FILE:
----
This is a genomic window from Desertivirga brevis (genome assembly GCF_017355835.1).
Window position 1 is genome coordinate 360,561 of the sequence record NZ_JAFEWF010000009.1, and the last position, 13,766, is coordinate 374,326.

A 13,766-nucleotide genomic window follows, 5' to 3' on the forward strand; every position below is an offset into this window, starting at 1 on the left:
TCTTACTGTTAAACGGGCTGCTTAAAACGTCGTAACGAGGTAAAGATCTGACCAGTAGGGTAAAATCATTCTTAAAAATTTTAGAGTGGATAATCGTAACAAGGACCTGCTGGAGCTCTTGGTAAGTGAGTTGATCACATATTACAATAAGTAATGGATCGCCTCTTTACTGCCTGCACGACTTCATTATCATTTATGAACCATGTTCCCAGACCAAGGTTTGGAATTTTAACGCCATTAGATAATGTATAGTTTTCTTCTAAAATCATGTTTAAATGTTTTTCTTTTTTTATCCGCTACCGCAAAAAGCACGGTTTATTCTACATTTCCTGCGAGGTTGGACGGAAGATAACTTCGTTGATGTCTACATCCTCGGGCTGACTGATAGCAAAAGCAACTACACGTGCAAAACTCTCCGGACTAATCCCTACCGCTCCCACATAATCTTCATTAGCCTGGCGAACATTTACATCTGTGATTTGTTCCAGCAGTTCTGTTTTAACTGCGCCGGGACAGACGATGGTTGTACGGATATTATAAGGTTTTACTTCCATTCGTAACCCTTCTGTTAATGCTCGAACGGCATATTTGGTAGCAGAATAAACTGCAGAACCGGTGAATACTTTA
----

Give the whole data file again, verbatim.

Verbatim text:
This is a genomic window from Desertivirga brevis (genome assembly GCF_017355835.1).
Window position 1 is genome coordinate 360,561 of the sequence record NZ_JAFEWF010000009.1, and the last position, 13,766, is coordinate 374,326.

A 13,766-nucleotide genomic window follows, 5' to 3' on the forward strand; every position below is an offset into this window, starting at 1 on the left:
TCTTACTGTTAAACGGGCTGCTTAAAACGTCGTAACGAGGTAAAGATCTGACCAGTAGGGTAAAATCATTCTTAAAAATTTTAGAGTGGATAATCGTAACAAGGACCTGCTGGAGCTCTTGGTAAGTGAGTTGATCACATATTACAATAAGTAATGGATCGCCTCTTTACTGCCTGCACGACTTCATTATCATTTATGAACCATGTTCCCAGACCAAGGTTTGGAATTTTAACGCCATTAGATAATGTATAGTTTTCTTCTAAAATCATGTTTAAATGTTTTTCTTTTTTTATCCGCTACCGCAAAAAGCACGGTTTATTCTACATTTCCTGCGAGGTTGGACGGAAGATAACTTCGTTGATGTCTACATCCTCGGGCTGACTGATAGCAAAAGCAACTACACGTGCAAAACTCTCCGGACTAATCCCTACCGCTCCCACATAATCTTCATTAGCCTGGCGAACATTTACATCTGTGATTTGTTCCAGCAGTTCTGTTTTAACTGCGCCGGGACAGACGATGGTTGTACGGATATTATAAGGTTTTACTTCCATTCGTAACCCTTCTGTTAATGCTCGAACGGCATATTTGGTAGCAGAATAAACTGCAGAACCGGTGAATACTTTA